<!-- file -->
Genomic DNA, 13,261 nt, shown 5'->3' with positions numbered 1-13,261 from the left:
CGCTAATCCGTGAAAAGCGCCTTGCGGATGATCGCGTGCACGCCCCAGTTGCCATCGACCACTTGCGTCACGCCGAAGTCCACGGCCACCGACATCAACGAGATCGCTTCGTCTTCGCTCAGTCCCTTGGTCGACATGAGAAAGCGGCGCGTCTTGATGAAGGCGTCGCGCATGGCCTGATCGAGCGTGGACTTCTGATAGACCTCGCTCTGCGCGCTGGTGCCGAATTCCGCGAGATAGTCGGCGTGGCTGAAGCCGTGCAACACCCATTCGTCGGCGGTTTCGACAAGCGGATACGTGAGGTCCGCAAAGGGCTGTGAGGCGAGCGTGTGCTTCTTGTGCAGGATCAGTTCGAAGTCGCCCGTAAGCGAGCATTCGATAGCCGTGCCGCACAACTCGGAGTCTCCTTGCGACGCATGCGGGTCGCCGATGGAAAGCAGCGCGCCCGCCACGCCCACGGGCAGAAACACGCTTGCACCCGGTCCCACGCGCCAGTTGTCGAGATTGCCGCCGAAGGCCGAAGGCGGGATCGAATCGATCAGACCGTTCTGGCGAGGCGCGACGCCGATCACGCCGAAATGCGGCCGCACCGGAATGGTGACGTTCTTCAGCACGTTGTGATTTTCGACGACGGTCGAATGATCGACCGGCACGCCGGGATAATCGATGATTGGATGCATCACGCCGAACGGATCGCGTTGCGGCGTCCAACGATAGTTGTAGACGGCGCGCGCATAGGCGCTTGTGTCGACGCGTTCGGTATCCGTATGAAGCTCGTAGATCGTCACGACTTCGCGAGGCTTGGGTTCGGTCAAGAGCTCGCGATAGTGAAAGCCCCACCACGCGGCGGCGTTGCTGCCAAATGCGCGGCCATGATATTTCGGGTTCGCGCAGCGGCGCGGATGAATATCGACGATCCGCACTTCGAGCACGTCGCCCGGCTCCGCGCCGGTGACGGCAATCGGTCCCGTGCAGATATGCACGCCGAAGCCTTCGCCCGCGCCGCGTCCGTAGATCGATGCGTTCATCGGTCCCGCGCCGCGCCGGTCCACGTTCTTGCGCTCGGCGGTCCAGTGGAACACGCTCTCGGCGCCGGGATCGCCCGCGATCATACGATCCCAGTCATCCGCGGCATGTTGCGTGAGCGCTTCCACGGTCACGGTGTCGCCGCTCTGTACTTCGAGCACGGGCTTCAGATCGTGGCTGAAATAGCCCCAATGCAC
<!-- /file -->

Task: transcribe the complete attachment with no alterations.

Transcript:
Genomic DNA, 13,261 nt, shown 5'->3' with positions numbered 1-13,261 from the left:
CGCTAATCCGTGAAAAGCGCCTTGCGGATGATCGCGTGCACGCCCCAGTTGCCATCGACCACTTGCGTCACGCCGAAGTCCACGGCCACCGACATCAACGAGATCGCTTCGTCTTCGCTCAGTCCCTTGGTCGACATGAGAAAGCGGCGCGTCTTGATGAAGGCGTCGCGCATGGCCTGATCGAGCGTGGACTTCTGATAGACCTCGCTCTGCGCGCTGGTGCCGAATTCCGCGAGATAGTCGGCGTGGCTGAAGCCGTGCAACACCCATTCGTCGGCGGTTTCGACAAGCGGATACGTGAGGTCCGCAAAGGGCTGTGAGGCGAGCGTGTGCTTCTTGTGCAGGATCAGTTCGAAGTCGCCCGTAAGCGAGCATTCGATAGCCGTGCCGCACAACTCGGAGTCTCCTTGCGACGCATGCGGGTCGCCGATGGAAAGCAGCGCGCCCGCCACGCCCACGGGCAGAAACACGCTTGCACCCGGTCCCACGCGCCAGTTGTCGAGATTGCCGCCGAAGGCCGAAGGCGGGATCGAATCGATCAGACCGTTCTGGCGAGGCGCGACGCCGATCACGCCGAAATGCGGCCGCACCGGAATGGTGACGTTCTTCAGCACGTTGTGATTTTCGACGACGGTCGAATGATCGACCGGCACGCCGGGATAATCGATGATTGGATGCATCACGCCGAACGGATCGCGTTGCGGCGTCCAACGATAGTTGTAGACGGCGCGCGCATAGGCGCTTGTGTCGACGCGTTCGGTATCCGTATGAAGCTCGTAGATCGTCACGACTTCGCGAGGCTTGGGTTCGGTCAAGAGCTCGCGATAGTGAAAGCCCCACCACGCGGCGGCGTTGCTGCCAAATGCGCGGCCATGATATTTCGGGTTCGCGCAGCGGCGCGGATGAATATCGACGATCCGCACTTCGAGCACGTCGCCCGGCTCCGCGCCGGTGACGGCAATCGGTCCCGTGCAGATATGCACGCCGAAGCCTTCGCCCGCGCCGCGTCCGTAGATCGATGCGTTCATCGGTCCCGCGCCGCGCCGGTCCACGTTCTTGCGCTCGGCGGTCCAGTGGAACACGCTCTCGGCGCCGGGATCGCCCGCGATCATACGATCCCAGTCATCCGCGGCATGTTGCGTGAGCGCTTCCACGGTCACGGTGTCGCCGCTCTGTACTTCGAGCACGGGCTTCAGATCGTGGCTGAAATAGCCCCAATGCAC